“This storm is a monster. It’s big and it’s vicious.” This is how North Carolina Gov. Roy Cooper described Hurricane Florence, the most devastating storm to threaten the Carolinas in decades.
The National Weather Service states, “This will likely be the storm of a lifetime for portions of the Carolina coast.” CNN is warning this morning, “Even for a major hurricane, Florence is a beast like no other.”
It’s not too late for God to intervene. If Jesus could heal the sick, raise the dead, and calm a storm, he could turn Florence back to sea or otherwise prevent this disaster.
We should be praying fervently for him to do so, remembering that “you do not have, because you do not ask” (James 4:2 NRSV). As Gabriel told Mary, “Nothing will be impossible with God” (Luke 1:37).
But what if God doesn’t answer our prayers the way we want him to?
The worst thing we can do
If you had a child with cancer and your oncologist could cure her but chose not to, your outrage would obviously be justified. If God does not stop this hurricane from devastating cities along the Carolina coast, many will wonder why.
We could blame the Fall since our sin led to a broken world with hurricanes and other disasters (Romans 8:22). But God parted the Red Sea, stopped the flooded Jordan river, and calmed the stormy Sea of Galilee–all miracles that occurred in our fallen world.
We could blame the victims, remembering that God used natural disasters to judge the sins of Pharaoh and the Egyptians. But he sent Moses to warn them before the plagues began; I know of no prophetic warnings issued to those in North and South Carolina. Nor am I aware of any unique sinfulness that would make them a special target for divine judgment.
When disaster strikes, the worst thing we can do is to blame its victims. I had a dear friend in one of the churches I pastored who was dying of cancer. I asked her if some aspect of her experience was hardest. She replied, “It’s all the people who tell me if I’d repent I’d be healed.”
Three facts about God
We could wrongly blame the Fall or unjustly blame the victims. Or we could blame God just as we’d blame an oncologist who refuses to heal our child. What if he’s not as powerful or as loving as we thought him to be?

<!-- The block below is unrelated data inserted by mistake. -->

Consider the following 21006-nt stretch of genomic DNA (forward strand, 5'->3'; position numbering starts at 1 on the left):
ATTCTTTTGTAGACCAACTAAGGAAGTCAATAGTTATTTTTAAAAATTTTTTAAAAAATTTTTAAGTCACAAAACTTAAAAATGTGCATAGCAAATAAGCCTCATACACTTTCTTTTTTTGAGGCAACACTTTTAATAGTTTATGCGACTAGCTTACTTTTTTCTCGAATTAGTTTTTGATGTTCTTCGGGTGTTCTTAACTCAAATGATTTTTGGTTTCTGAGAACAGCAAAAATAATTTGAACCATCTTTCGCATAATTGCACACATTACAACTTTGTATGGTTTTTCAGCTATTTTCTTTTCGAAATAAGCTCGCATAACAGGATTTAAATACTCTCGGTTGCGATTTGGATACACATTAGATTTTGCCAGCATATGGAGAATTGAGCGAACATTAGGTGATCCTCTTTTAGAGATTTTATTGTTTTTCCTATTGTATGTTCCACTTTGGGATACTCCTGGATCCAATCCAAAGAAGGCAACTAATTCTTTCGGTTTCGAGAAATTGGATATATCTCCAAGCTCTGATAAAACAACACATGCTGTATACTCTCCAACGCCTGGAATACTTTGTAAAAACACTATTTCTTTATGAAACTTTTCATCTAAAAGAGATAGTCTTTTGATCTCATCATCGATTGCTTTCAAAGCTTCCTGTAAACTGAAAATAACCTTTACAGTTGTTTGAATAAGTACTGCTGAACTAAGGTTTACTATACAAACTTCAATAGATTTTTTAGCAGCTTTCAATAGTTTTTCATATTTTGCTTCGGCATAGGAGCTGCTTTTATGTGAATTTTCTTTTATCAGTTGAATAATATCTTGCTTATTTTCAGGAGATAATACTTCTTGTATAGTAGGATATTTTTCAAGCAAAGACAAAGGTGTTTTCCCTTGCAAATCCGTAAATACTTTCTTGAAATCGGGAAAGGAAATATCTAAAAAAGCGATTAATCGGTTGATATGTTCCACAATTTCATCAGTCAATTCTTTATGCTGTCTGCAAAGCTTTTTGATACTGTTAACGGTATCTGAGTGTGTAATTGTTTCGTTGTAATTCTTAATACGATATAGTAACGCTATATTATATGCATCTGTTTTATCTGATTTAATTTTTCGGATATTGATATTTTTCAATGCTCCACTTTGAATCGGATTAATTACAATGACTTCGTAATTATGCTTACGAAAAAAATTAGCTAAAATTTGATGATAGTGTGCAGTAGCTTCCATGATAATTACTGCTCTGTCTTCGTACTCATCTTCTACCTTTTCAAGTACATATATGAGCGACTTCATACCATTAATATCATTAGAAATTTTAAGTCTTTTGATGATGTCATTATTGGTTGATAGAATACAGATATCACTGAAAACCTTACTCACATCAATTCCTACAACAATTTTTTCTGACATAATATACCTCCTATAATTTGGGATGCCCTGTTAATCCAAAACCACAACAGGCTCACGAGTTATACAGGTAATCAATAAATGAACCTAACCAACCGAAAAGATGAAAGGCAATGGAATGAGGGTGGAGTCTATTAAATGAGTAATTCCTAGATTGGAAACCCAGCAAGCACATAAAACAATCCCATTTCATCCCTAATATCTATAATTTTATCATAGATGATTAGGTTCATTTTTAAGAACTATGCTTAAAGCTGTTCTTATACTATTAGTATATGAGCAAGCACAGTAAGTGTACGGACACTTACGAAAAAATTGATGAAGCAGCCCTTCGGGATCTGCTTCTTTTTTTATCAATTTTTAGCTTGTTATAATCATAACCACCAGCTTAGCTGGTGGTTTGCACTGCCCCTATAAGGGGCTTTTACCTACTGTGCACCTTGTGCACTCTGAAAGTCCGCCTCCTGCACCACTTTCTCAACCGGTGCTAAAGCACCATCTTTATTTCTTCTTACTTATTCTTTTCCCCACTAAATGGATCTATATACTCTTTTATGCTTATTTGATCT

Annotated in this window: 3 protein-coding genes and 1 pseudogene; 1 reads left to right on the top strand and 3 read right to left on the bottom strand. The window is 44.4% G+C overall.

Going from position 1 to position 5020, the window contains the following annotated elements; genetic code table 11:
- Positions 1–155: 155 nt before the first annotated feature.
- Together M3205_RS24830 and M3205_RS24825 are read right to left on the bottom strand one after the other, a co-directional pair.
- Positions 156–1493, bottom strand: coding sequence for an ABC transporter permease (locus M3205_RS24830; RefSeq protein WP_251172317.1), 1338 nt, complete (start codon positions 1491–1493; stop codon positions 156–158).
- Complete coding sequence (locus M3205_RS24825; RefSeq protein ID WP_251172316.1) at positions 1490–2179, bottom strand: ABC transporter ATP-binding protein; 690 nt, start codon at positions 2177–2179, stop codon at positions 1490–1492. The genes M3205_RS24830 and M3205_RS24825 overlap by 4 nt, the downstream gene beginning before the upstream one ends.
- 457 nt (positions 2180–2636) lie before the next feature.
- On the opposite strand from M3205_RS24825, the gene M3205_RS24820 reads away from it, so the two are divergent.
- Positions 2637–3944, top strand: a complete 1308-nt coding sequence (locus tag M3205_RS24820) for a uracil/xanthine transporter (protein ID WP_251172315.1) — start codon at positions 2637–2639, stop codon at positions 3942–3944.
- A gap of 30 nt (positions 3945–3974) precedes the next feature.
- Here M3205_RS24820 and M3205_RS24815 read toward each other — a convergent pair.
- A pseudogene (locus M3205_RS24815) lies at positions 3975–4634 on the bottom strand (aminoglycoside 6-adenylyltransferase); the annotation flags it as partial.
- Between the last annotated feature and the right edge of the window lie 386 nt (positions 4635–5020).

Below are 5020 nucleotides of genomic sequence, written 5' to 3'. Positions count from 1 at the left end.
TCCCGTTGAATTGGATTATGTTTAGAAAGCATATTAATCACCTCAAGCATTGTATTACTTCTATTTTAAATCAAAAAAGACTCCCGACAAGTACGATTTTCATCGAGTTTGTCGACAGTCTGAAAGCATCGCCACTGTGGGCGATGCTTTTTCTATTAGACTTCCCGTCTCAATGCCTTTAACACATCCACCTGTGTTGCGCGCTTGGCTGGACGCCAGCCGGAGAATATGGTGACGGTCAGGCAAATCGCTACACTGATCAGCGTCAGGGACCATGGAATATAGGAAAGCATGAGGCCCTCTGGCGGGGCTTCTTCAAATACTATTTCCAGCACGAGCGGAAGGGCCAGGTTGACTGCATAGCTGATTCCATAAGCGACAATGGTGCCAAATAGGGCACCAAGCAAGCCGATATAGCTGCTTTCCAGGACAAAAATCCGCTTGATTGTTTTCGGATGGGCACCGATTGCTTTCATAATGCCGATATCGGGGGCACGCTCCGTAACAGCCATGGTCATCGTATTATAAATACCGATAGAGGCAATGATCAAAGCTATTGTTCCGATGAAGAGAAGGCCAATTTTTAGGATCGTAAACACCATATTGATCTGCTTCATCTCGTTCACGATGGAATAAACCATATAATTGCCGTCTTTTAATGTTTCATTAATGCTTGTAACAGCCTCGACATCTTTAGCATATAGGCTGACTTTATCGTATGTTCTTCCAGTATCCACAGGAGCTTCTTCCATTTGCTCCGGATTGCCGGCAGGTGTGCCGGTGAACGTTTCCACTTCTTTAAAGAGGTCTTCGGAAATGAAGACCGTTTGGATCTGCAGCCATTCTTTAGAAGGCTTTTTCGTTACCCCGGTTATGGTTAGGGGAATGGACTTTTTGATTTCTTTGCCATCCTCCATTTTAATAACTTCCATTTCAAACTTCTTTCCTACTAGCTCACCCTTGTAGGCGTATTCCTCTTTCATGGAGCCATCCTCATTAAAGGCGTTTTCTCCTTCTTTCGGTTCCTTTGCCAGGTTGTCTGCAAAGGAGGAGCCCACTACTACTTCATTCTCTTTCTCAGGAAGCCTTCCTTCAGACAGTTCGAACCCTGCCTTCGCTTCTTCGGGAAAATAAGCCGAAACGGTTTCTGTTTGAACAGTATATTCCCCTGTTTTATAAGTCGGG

When C. S. Lewis’s wife died, he later wrote: “The conclusion I dread is not ‘So there’s no God after all,’ but ‘So this is what God’s really like. Deceive yourself no longer'” (A Grief Observed).
Before we decide that we are wrong about God, let’s consider three related facts.
One: Our finite minds cannot comprehend God’s infinite wisdom.
If God is truly God, by definition my fallen and limited mind cannot understand him. If my four-year-old granddaughter tells me that she learned calculus at her preschool today, I’ll assume that either she or her teachers are mistaken. If I can comprehend God, either he’s not God or I am.
Two: We must be close enough to hear his voice.
Jesus said, “My sheep hear my voice, and I know them, and they follow me” (John 10:27). By contrast, “The natural person does not accept the things of the Spirit of God, for they are folly to him, and he is not able to understand them because they are spiritually discerned” (1 Corinthians 2:14). It is difficult to hear God’s Spirit unless we are listening to God’s Spirit.
Three: God is more concerned with action than with speculation.
In Luke 10, a lawyer asked Jesus the speculative question, “Who is my neighbor?” Our Lord responded with the best-known story in literature, the Parable of the Good Samaritan. It answers the lawyer’s question, not with a logical explanation but with a practical application: we prove to be a neighbor when we show mercy. Then Jesus said to the man, “You go, and do likewise” (v. 37).
When people face a crisis, they need logical explanations less than they need loving neighbors.
The bottom line
Tomorrow we’ll look together at practical responses to the hurricane. For today, let’s note that nothing about Hurricane Florence changes the character of God. By definition, his nature cannot change. He is the summum bonum, the highest good. And he must love us because he is love (1 John 4:8).
Here’s the bottom line: When crisis comes, I can turn from God at the very time I need him most. Or I can join him in redeeming tragedy for good. I can turn from speculation to action.
So can you. For more from the Denison Forum, please visit www.denisonforum.org.
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Publication Date: September 12, 2018
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